South Africa v Australia – First Test Ratings

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at 2018.03.06
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The Australian side arrived for a four Test series in South Africa – a land so terrifying and strange that the television player graphic for Usman Khawaja, a non-bowler and mediocre fielder, shows him tossing a ball from hand to hand rather than wielding a bat.

Here are the ratings for the first Test between South Africa and Australia.

Crowd Sizes
Grade: C+

Most of the talk early on was about the small, Sheffield Shieldesque, crowd watching the Test. Plenty of people were angry or critical about it. I’m not completely sure why. Shouldn’t the people of Durban be applauded? If they so obviously don’t have any interest in watching Test cricket, it feels foolish to force them to attend. Who wants to be at a Test with people who hate that form of the game?

Quality over quantity. That’s the key.

Besides, crowds have had a rough time lately. They’re either not responsive enough for Moeen Ali’s taste when the Ashes are won. Or too noisy, singing all the bloody time about themselves. Or way too parochial, only cheering for their team.

It’s tough work being a crowd. All things considered, I can’t blame the South Africans for not bothering to send one.

Evolutionary Biology
Grade: A-

There is a theory among evolutionary biologists that explains why some animals have evolved behaviours and attributes that decrease their fitness in seeming violation of Darwin’s laws.

According to this theory, a peacock sporting a spectacular, but unwieldy tail is showing off an overt flaw precisely to advertise less-obvious strengths. ‘Look at me,’ says the peacock. ‘Can I really be strutting around with this enormous, ridiculous tail that so obviously hinders my agility, if the rest of my genes weren’t so amazingly awesome?’

And, against all odds, peahens seem to buy it. Those damn fools.

It’s a somewhat controversial theory but that hasn’t prevented the South Africans from embracing the underlying philosophy.

At least, that’s what I assume they were doing when they tossed away both their reviews within the first dozen overs of the Australian innings. And then later on chose to give Steve Smith a life when AB de Villiers dropped him at slip.

‘Look at us,’ South Africa was saying. ‘Reviews? Prfffrt. Dismissing the number one ranked Test batsman in the world at the first opportunity? Who needs it.’

A wonderful display of machismo from Faf du Plessis’ men.

Mitchell Starc
Grade: B+

But hey, speaking of spectacular tails, the Australians proudly showed off their own yet again. During the Ashes, it had been primarily Pat Cummins who had driven England mad with vital lower order runs.

Mitchell Starc expresses his fury at batting below Pat Cummins during the South Africa v Australia First Test 2017-18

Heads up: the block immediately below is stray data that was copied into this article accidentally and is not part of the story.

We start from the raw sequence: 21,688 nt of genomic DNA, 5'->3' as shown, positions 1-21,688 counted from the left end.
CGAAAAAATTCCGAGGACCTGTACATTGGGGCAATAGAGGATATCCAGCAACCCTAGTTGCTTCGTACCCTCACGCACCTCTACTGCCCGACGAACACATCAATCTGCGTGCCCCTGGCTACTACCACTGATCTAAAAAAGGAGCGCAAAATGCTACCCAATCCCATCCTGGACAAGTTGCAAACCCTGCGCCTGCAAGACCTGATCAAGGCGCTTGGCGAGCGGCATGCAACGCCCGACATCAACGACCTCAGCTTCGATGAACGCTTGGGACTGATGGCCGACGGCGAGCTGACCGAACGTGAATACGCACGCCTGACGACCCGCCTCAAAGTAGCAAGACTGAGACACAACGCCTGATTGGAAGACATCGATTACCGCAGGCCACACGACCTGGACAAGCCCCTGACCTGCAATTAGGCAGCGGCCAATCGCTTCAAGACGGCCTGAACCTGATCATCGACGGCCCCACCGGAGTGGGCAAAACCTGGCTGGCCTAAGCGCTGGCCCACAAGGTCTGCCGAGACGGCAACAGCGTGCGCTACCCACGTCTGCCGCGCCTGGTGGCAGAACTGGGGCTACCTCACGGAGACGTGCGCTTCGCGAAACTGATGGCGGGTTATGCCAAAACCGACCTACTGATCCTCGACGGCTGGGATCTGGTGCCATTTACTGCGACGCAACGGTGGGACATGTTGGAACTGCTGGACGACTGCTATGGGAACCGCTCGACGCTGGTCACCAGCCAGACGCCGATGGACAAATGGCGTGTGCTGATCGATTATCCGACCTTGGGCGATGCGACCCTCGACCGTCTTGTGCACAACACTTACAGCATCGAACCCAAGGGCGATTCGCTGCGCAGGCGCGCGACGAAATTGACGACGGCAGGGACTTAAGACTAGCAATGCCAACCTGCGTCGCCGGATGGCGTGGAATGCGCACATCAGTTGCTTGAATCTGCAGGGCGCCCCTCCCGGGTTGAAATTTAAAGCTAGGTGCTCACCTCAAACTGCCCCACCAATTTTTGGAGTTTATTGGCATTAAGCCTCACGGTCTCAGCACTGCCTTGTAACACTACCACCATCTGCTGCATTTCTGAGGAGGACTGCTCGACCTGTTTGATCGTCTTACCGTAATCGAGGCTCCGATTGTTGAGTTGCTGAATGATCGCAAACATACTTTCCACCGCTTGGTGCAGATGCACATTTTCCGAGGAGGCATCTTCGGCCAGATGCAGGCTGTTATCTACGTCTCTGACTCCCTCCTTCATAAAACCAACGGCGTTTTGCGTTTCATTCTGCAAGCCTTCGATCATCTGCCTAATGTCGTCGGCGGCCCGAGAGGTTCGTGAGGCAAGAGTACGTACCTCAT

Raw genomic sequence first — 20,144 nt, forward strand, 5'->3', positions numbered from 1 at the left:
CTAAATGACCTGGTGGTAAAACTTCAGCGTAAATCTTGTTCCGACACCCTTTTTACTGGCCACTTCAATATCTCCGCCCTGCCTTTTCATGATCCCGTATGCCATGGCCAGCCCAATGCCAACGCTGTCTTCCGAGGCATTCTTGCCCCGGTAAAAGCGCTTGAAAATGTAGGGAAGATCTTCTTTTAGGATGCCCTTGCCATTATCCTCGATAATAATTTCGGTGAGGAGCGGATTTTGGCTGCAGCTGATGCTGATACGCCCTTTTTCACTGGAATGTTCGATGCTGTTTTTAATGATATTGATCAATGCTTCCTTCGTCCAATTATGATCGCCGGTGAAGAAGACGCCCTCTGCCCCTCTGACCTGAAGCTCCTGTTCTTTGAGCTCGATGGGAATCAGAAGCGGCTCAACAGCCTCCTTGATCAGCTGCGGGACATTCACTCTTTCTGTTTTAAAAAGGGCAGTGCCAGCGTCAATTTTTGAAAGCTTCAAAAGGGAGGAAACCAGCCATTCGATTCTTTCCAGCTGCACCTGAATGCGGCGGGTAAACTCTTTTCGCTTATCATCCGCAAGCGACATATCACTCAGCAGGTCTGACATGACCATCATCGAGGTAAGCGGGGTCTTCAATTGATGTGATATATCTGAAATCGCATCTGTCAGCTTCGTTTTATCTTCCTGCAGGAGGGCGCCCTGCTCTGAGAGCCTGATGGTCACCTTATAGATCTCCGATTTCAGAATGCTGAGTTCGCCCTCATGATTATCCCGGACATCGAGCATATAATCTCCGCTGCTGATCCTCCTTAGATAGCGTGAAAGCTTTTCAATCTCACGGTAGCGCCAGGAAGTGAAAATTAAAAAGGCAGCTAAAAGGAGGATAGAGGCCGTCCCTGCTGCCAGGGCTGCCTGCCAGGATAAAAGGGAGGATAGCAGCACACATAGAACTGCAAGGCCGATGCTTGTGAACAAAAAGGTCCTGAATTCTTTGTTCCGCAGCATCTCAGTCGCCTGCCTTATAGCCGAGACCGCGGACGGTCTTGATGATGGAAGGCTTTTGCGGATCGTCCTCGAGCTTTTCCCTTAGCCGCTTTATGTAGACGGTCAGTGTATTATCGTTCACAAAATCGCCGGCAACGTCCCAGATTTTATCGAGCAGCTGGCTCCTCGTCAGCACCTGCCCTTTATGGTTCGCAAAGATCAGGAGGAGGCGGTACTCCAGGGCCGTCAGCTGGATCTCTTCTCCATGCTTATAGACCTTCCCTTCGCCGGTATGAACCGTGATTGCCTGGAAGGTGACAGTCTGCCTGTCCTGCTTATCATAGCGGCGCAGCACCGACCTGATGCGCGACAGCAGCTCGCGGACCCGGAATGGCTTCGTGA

Here it was Mitchell Starc, demoted below Cummins and furious as all get out about it. Starc’s quick fire innings of 35 from just 25 balls on the first morning of the second day provided Australia with a much-needed momentum shift and helped power his side to a competitive total of 351. Solid tail work after the first five wickets were removed with just 177 runs on the board.

Smith was the pick of those first five wickets. This should go without saying by now. He made 56 – the only batsman in the world who could make such a score and have it diminish his average.

But, overall, it was all-rounder Mitch Marsh outshining the specialist batsmen. He fully embraced his role as the new Watto by sensibly powering his way to 96, then being dismissed on that score by the dumbest shot he played all innings.

Once South Africa batted, Starc again showed off just how spectacular Australia’s tail had been. For while de Villiers made a typically sublime 71 not out for the home side, he was left stranded as Starc removed the last few men in. The left arm speedster took 5/34 as South Africa finished day two all out for 162, a deficit of 189.

South Africa’s tactic of highlighting their flaws to show off their strengths was now in full bloom.

Dean Elgar
Grade: A+

Australia spent the third day extending their lead. Indeed, it would have been the maddest form of cricket imaginable had their lead gone backwards.

Perhaps the highlight of Australia’s second innings came when South African part time spinner, Dean Elgar, was thrown into the attack where he immediately took the wicket of Smith.

The Australian captain, infuriated at this affront, reviewed the LBW, only to be doubly humiliated when the ball-tracking showed the ball cannoning into the stumps.

Elgar, having dismissed Smith and stolen a review from the Australians in the process, is now easily the early frontrunner for man of the series.

Smith, meanwhile, as a result of being dismissed by Elgar has plummeted to 74 on the ICC Test batting rankings.

Cartwheeling Stumps
Grade: A-

South Africa’s failed pursuit of their eventual victory target of 417 had several highlights. A century from Aiden Markram – a man with a palindromic surname and a first name that sounds like five-sixth of a maiden.

Three wickets in an over for Mitchell Starc just when it looked as if South Africa might somehow threaten the total. David Warner unsuccessfully trying to hand Quinton de Kock a ‘How To Vote’ card in the dressing rooms after play.

But the pick was the delivery from Pat Cummins that knocked Faf du Plessis’ off stump out of the ground. It’s such an impressive sight that I reckon if you cartwheel a stump out of the ground, the next batsman should be out too.

It certainly would have saved everybody coming back on Day Five to bowl just 22 balls.

(Originally published at

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